A Contract is void if prohibited by a statute without express declaration: SC

The Supreme Court observed that a contract is void if prohibited by a statute under a penalty, even without express declaration that the contract is void

The issue dealt with by the Court in the present case was whether the contract entered into, was in violation of Section 31 of the Foreign Exchange Regulation Act, 1973 (hereinafter referred to as the ‘Act’), is void or is only voidable and it can be voided in the instance spoken about. It is needful to mention that, Foreign Exchange Regulation Act was repealed in 1998 and replaced by Foreign Exchange Management Act.

From the analysis of Section 31 of the Act and a conjoint reading with Sections 47, 50, and 63 of the Act, it can be noted that the requirement of taking “previous” or “prior” permission of the RBI before executing the sale deed or gift deed is required; and failure to do so renders the transfer unenforceable in law. 

The observation was made in light of the general policy that foreigners should not be permitted/allowed to deal with real estate in India. The pre-existing condition of seeking previous permission of the RBI before engaging in transactions specified in Section 31 of the 1973 Act and the consequences of penalty in case of infringement, the transfer of immovable property located in India by a person, who is not a citizen of India, without prior permission of the RBI must be regarded as unenforceable and therefore a prohibited act.  

It is also to be noted that merely because no provision in the Act makes the transaction void or says that no title in the property passes to the purchaser in case there is a violation of Section 31, will be of no avail.  That does not validate the transfer referred to in Section 31, which is not backed by “previous” permission of the RBI.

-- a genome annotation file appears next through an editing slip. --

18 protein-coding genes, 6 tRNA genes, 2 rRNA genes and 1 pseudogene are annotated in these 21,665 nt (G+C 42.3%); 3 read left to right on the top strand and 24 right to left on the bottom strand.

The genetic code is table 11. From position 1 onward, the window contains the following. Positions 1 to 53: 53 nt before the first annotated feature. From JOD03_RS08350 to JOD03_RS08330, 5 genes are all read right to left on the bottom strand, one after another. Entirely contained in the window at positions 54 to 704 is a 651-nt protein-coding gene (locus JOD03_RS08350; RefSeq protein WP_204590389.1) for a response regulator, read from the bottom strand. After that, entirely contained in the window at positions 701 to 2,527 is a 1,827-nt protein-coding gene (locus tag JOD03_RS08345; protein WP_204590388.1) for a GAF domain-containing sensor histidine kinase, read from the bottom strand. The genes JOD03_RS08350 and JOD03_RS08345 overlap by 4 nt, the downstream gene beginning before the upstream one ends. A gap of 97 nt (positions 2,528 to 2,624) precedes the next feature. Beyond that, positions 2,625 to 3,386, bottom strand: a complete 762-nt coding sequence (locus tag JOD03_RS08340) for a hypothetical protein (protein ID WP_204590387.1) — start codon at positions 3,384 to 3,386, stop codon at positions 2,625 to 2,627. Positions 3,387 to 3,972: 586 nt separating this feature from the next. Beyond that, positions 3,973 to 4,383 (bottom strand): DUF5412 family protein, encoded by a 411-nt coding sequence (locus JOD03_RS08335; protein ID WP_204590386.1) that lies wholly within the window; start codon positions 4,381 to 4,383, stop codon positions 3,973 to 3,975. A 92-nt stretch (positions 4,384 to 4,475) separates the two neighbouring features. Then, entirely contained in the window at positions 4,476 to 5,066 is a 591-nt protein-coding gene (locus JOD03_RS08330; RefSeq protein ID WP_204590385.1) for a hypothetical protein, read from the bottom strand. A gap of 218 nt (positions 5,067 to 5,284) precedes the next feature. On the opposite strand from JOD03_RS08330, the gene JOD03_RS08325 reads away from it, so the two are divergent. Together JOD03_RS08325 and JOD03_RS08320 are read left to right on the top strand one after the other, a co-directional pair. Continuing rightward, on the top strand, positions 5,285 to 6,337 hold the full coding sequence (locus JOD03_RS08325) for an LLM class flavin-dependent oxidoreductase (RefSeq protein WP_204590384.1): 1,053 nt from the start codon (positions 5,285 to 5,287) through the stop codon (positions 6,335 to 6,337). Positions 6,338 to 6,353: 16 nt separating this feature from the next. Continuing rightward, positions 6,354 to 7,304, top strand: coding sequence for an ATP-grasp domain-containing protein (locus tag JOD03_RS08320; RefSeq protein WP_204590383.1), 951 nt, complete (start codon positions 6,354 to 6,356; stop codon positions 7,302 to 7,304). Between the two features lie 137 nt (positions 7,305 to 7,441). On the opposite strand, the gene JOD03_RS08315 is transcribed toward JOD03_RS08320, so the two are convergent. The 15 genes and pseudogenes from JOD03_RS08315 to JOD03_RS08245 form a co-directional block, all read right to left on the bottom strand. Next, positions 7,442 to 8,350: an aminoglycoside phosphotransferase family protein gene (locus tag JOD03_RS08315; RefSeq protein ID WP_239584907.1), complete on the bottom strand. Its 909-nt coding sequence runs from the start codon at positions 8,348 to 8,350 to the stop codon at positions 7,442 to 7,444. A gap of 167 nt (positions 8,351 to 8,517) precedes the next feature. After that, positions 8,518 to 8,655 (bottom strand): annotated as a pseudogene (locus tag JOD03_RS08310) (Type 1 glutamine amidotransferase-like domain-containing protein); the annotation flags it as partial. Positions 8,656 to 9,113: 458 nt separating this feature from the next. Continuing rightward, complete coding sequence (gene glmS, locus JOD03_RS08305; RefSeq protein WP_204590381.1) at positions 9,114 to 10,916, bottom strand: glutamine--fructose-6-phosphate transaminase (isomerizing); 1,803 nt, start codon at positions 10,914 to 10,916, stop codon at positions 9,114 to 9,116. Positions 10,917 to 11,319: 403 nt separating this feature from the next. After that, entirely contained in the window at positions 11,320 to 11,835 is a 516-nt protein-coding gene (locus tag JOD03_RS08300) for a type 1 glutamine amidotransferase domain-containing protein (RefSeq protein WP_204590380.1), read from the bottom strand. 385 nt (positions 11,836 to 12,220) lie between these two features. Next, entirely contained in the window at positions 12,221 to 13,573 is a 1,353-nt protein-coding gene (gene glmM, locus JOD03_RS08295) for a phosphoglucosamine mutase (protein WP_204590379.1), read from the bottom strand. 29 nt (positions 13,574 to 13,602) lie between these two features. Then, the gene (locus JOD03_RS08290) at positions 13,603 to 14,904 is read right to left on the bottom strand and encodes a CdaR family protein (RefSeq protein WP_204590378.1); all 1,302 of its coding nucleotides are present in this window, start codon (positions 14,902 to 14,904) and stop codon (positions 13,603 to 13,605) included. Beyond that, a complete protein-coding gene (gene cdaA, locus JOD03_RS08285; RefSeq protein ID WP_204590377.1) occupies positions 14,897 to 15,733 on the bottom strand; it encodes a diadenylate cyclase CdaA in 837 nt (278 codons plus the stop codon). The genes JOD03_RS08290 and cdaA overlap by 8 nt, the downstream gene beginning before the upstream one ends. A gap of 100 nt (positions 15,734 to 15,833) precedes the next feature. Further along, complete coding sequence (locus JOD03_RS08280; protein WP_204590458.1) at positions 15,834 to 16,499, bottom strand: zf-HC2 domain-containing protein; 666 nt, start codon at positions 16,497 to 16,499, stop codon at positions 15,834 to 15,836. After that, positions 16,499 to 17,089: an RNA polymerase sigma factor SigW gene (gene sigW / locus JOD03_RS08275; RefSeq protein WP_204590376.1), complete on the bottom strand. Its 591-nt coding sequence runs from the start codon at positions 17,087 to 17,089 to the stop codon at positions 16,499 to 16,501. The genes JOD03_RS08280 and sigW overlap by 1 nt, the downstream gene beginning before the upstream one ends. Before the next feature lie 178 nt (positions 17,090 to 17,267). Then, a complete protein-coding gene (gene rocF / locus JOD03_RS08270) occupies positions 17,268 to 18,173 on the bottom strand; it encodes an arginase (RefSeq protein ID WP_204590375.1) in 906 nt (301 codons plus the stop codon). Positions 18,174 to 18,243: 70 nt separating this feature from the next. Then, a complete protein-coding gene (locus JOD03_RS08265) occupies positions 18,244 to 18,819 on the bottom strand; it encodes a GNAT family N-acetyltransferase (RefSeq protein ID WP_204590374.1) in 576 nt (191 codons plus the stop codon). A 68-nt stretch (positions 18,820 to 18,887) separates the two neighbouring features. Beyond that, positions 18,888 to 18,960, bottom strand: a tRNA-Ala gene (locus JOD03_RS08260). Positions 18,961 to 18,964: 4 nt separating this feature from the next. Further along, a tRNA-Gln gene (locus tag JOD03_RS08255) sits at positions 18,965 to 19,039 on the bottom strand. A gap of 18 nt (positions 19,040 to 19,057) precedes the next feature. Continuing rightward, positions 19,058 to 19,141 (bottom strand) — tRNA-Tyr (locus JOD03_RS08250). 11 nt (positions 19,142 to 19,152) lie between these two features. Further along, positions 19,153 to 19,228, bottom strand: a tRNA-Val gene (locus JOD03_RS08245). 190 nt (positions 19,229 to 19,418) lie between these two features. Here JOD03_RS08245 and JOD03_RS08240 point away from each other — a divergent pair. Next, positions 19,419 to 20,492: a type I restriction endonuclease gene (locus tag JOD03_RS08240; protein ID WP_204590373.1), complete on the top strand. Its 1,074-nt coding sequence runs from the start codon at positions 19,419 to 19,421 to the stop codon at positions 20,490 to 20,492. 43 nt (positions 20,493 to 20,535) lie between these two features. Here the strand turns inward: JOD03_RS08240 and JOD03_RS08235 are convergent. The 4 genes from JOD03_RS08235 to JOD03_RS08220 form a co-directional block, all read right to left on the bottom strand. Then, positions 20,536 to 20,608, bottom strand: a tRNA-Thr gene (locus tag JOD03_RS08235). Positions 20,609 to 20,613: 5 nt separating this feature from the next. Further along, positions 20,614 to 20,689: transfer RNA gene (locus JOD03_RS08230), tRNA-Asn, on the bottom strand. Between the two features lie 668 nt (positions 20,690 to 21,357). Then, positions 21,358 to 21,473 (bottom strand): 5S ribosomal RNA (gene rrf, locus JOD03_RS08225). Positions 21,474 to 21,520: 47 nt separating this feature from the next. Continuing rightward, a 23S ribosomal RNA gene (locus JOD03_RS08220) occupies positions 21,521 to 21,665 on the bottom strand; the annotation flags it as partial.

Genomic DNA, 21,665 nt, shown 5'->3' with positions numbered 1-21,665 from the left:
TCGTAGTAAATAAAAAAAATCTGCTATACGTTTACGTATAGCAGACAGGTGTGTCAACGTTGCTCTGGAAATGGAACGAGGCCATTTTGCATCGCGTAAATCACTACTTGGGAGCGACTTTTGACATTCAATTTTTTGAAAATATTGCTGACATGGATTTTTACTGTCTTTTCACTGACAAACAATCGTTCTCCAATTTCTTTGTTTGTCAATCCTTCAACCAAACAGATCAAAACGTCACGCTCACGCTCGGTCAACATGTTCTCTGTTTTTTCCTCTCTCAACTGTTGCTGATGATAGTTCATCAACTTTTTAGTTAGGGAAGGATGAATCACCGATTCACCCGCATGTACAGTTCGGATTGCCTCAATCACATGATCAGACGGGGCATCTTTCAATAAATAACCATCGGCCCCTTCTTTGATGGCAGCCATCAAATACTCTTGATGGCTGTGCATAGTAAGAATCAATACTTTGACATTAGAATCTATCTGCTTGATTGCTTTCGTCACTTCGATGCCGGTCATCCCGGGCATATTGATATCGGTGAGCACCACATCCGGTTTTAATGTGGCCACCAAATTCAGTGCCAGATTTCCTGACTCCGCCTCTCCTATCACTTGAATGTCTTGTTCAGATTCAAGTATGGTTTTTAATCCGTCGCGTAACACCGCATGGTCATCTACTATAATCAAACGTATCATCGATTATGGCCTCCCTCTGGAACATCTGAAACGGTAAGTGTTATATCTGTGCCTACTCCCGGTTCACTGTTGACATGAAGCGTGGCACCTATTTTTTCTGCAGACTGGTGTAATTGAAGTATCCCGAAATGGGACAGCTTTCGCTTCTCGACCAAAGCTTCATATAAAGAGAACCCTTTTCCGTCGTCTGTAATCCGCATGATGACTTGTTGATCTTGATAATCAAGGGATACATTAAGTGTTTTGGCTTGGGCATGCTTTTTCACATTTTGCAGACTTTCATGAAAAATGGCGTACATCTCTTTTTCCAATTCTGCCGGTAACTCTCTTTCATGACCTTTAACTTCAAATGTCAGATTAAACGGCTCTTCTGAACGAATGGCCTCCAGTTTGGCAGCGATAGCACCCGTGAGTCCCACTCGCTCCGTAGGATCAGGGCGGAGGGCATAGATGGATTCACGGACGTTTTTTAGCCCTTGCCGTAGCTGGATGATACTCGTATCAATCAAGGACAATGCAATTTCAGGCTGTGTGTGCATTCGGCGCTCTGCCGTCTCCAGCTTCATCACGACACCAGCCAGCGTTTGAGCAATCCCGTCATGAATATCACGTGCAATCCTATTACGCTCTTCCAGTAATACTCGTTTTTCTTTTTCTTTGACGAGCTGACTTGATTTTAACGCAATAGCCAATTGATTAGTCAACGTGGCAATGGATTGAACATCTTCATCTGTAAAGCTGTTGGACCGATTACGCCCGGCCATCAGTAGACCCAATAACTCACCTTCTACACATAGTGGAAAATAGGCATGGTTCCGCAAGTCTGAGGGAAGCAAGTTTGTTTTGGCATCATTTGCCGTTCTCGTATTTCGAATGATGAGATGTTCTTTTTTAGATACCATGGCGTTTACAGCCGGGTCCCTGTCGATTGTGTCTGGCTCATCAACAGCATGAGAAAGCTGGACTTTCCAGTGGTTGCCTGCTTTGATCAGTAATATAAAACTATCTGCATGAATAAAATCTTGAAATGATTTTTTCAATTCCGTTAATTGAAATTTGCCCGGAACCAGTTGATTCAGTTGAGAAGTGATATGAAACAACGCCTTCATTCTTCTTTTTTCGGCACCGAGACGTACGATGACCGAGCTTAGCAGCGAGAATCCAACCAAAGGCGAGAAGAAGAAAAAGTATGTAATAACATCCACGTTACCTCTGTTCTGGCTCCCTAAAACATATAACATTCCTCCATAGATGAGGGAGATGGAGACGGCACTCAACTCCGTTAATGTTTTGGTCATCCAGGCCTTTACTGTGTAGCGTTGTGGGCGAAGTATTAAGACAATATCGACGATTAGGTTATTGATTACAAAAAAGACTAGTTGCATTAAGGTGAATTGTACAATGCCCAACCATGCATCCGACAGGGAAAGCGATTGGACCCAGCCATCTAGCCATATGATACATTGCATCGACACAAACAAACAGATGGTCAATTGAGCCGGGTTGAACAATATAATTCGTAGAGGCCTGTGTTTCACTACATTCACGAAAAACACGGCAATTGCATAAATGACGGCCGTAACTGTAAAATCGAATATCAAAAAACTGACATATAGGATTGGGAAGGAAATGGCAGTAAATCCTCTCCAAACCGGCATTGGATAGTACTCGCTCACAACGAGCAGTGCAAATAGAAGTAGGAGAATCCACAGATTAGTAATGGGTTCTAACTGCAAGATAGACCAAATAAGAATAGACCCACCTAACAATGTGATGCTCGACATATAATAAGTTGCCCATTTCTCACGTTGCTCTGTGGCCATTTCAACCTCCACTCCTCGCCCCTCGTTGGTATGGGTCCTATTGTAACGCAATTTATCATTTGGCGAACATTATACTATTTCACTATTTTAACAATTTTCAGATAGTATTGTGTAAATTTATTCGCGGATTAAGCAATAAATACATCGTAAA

Resultantly, transactions which have already become final including by virtue of the decision of the court of competent jurisdiction, need not be reopened or disturbed in any manner because of this pronouncement. 

Conclusively, the judgment of the Trial Court, as confirmed by the High Court, was set aside. As in favour of the petitioner, the appellant was held to be entitled for possession of the suit property being the owner and also for mesne profits for the relevant period.

Case: Asha John Divianathan  vs. Vikram Malhotra [CA 9546 OF 2010]

Coram: Justices AM Khanwilkar, Indu Malhotra and Ajay Rastogi

Counsel: Adv Navkesh Batra, Sr. Adv C.A. Sundram

Citation: LL 2021 SC 119

Sneh Somani
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